The short answer is that the Torah is the first five books of Moses: Bereishit (Genesis), Shemot (Exodus), Vayikra (Leviticus), Bamidbar (Numbers), and Devarim (Deuteronomy). Older transcriptions of what Christians call the “Old Testament” makes up the written Torah.
This is what’s written in the Torah scroll (Sefer Torah). The sefer Torah is kept in an ark and progressive sections are traditionally chanted publicly on Mondays, Thursdays and on Shabbat. There are specific musical notes called trope assigned so that the text is sung rather than read. We start at the beginning on Simchat Torah and read through the whole book in the course of the year.
There are strict rules about how a Torah is created. Highly-trained scribes (a sofer) use quills and ink to precisely copy the Hebrew text onto parchment. The process can take over a year. It’s a mitzvah to write or commission a Torah scroll, so there is a celebration whenever one is completed. Some local Spokane Jews were able to take part in such a celebration last July at Camp Solomon Schechter. A sofer helped repair and complete the hundred year-old scroll. Each camper and guest was able to assist the sofer and partake in the mitzvah. There was a huge celebration afterwards.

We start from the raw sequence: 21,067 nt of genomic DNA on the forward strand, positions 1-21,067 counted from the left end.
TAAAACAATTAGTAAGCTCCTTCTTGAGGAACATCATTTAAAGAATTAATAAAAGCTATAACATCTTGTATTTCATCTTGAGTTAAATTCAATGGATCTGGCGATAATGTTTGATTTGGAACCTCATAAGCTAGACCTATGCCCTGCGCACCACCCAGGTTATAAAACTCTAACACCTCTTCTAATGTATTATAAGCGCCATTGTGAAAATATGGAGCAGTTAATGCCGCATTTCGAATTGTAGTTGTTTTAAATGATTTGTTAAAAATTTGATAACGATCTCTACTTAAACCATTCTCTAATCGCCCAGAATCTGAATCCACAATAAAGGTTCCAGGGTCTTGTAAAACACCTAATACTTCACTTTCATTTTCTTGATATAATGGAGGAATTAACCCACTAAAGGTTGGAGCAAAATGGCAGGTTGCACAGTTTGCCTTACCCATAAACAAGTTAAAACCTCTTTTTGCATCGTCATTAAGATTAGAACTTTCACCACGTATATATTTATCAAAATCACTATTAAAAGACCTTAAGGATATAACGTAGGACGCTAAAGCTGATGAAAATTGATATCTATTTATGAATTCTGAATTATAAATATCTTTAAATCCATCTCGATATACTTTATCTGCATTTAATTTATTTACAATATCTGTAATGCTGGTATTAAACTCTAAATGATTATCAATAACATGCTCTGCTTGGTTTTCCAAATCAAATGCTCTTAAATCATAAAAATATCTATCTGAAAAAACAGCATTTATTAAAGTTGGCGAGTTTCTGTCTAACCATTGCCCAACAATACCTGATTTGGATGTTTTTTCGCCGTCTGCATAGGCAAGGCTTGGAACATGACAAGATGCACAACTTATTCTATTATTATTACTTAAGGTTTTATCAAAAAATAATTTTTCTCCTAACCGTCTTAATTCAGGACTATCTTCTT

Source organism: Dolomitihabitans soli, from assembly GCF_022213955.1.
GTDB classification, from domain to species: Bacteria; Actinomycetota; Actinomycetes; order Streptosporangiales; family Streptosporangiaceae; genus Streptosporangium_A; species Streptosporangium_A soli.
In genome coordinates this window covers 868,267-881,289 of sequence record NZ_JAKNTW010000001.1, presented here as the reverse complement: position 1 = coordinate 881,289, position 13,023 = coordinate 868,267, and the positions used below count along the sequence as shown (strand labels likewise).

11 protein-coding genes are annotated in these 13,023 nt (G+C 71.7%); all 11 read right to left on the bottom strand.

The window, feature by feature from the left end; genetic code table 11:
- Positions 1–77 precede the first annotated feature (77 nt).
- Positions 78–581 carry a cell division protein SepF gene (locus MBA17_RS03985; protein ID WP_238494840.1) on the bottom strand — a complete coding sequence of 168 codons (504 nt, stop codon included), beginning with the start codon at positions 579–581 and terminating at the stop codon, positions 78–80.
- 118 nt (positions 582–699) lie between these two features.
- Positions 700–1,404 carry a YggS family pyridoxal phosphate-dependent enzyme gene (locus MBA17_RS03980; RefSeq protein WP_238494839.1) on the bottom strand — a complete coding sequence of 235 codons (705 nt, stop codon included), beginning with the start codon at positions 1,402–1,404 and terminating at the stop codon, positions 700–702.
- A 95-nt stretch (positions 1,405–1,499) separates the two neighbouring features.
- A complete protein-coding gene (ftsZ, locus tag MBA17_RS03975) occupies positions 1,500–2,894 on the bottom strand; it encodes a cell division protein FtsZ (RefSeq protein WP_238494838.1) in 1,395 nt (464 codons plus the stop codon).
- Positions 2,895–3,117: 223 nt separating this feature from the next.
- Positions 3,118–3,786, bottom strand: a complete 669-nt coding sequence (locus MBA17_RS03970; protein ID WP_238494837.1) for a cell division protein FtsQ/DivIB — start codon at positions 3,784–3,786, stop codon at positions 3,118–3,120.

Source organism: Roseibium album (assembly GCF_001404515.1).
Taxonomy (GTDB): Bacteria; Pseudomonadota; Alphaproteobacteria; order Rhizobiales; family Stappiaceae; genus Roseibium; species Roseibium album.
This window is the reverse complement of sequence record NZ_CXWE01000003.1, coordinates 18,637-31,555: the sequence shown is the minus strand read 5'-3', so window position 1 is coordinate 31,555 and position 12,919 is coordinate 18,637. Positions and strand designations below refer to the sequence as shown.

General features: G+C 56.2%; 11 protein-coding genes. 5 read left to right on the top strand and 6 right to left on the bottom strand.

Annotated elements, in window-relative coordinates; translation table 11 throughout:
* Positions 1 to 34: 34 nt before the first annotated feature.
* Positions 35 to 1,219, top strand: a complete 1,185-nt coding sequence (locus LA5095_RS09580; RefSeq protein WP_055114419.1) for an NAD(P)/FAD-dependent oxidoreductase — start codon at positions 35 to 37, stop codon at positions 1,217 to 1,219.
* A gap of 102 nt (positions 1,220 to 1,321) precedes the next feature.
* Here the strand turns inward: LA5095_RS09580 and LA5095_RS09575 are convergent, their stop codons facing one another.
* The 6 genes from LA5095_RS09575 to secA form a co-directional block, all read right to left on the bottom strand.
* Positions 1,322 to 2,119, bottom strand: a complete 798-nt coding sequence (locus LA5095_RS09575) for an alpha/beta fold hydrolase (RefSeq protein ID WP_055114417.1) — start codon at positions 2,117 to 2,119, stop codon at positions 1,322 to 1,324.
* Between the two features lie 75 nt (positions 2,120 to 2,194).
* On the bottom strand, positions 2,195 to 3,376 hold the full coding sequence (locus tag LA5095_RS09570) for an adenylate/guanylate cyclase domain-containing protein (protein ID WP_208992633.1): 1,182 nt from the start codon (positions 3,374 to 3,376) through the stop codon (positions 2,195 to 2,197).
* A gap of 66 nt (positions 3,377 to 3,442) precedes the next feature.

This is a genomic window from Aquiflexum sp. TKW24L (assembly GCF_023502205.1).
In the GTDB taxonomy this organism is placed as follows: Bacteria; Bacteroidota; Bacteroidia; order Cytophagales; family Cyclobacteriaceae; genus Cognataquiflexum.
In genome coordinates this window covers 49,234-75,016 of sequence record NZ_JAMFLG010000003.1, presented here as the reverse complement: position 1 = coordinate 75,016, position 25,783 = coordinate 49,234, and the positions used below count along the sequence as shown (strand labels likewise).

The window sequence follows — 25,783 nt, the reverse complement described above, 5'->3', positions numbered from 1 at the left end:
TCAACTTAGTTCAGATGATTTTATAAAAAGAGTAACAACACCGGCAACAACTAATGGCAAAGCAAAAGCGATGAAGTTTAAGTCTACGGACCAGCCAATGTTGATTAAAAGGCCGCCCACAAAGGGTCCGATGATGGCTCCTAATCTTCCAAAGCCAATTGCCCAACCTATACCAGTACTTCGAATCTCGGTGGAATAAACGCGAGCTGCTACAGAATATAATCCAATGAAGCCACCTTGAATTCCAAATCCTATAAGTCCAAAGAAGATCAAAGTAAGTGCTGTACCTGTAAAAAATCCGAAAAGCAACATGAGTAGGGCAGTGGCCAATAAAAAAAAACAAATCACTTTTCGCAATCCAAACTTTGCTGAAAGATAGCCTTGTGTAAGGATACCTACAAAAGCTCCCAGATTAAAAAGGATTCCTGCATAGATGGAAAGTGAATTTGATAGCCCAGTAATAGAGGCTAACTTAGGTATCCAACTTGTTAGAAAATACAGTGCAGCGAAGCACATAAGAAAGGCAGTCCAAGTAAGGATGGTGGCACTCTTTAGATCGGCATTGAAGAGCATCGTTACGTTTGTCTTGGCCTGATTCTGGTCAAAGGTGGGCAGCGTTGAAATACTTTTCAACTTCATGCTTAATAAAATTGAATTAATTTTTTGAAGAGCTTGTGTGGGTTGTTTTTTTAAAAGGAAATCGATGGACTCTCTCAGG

However, the more complete answer is that Torah is the written scroll as well as the Oral Torah. While the written Torah gives the basics of the rules and regulations, it’s the Oral Torah which gives the specific guidelines for how to observe those rules. Eventually, the Oral Torah was written down and is contained in the Talmud.
The Torah in its entirety (written and oral) provides instructions on how to live and behave. There are commandments on how to treat others, how to treat animals, how to behave ethically, judicial laws, how to pray, ritual laws, and so much more. It is the story and commandments of G-d as well as the history of the Jewish people.
Dorothy-Ann Parent (better known as Hyphen) is a writer, a traditional Jew, a seeker of justice, a lover of stories and someone who’s best not left unattended in a bookshop or animal shelter.